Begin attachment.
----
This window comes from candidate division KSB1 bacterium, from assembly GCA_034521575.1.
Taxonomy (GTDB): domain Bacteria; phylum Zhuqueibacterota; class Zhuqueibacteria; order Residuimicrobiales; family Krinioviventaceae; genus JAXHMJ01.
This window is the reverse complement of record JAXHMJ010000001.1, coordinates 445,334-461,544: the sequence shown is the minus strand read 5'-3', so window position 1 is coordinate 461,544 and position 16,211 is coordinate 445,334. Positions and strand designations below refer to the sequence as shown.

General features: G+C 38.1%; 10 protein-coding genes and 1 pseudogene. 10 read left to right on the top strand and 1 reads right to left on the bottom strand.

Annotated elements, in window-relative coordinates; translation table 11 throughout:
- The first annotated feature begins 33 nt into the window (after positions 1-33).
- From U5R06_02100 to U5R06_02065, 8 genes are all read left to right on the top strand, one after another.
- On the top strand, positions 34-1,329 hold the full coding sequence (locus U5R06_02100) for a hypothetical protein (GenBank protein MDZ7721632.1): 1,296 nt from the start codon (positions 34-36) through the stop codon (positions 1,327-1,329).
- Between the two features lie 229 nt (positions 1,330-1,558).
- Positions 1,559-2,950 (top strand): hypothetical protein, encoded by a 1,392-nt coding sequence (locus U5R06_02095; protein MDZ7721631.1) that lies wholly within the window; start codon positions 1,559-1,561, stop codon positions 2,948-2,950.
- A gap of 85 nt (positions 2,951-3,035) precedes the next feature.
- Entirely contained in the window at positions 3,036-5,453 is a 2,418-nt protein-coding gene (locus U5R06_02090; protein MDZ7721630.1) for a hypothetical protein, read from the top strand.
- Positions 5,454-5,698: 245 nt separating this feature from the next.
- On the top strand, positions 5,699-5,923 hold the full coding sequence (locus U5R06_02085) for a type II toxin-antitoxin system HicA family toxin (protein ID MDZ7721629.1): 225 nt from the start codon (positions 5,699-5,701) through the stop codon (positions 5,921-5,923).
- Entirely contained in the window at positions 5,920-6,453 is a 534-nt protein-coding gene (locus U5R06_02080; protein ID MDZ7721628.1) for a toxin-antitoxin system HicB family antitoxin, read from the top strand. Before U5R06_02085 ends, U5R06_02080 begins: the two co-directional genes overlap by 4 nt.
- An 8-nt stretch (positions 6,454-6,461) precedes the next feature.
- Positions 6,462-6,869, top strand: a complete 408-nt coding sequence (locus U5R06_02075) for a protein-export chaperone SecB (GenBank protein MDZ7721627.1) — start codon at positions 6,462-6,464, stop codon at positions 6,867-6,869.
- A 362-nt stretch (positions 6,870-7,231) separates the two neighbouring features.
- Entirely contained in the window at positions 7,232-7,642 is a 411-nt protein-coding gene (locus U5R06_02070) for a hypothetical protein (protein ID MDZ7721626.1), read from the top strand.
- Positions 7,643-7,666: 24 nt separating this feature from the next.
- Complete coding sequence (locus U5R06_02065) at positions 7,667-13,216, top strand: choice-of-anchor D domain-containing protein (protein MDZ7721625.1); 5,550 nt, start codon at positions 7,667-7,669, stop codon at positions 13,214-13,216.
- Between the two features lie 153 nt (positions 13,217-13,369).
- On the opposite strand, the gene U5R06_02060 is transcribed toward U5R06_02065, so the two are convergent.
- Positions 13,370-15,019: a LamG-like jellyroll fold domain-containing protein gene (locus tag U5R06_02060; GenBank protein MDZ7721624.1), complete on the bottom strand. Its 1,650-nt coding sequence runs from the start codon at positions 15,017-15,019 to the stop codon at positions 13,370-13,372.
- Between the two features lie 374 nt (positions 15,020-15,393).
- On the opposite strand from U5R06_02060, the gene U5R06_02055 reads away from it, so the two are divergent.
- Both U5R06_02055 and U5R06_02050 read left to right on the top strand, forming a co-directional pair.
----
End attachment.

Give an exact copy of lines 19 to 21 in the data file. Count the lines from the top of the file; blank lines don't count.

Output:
- Entirely contained in the window at positions 7,232-7,642 is a 411-nt protein-coding gene (locus U5R06_02070) for a hypothetical protein (protein ID MDZ7721626.1), read from the top strand.
- Positions 7,643-7,666: 24 nt separating this feature from the next.
- Complete coding sequence (locus U5R06_02065) at positions 7,667-13,216, top strand: choice-of-anchor D domain-containing protein (protein MDZ7721625.1); 5,550 nt, start codon at positions 7,667-7,669, stop codon at positions 13,214-13,216.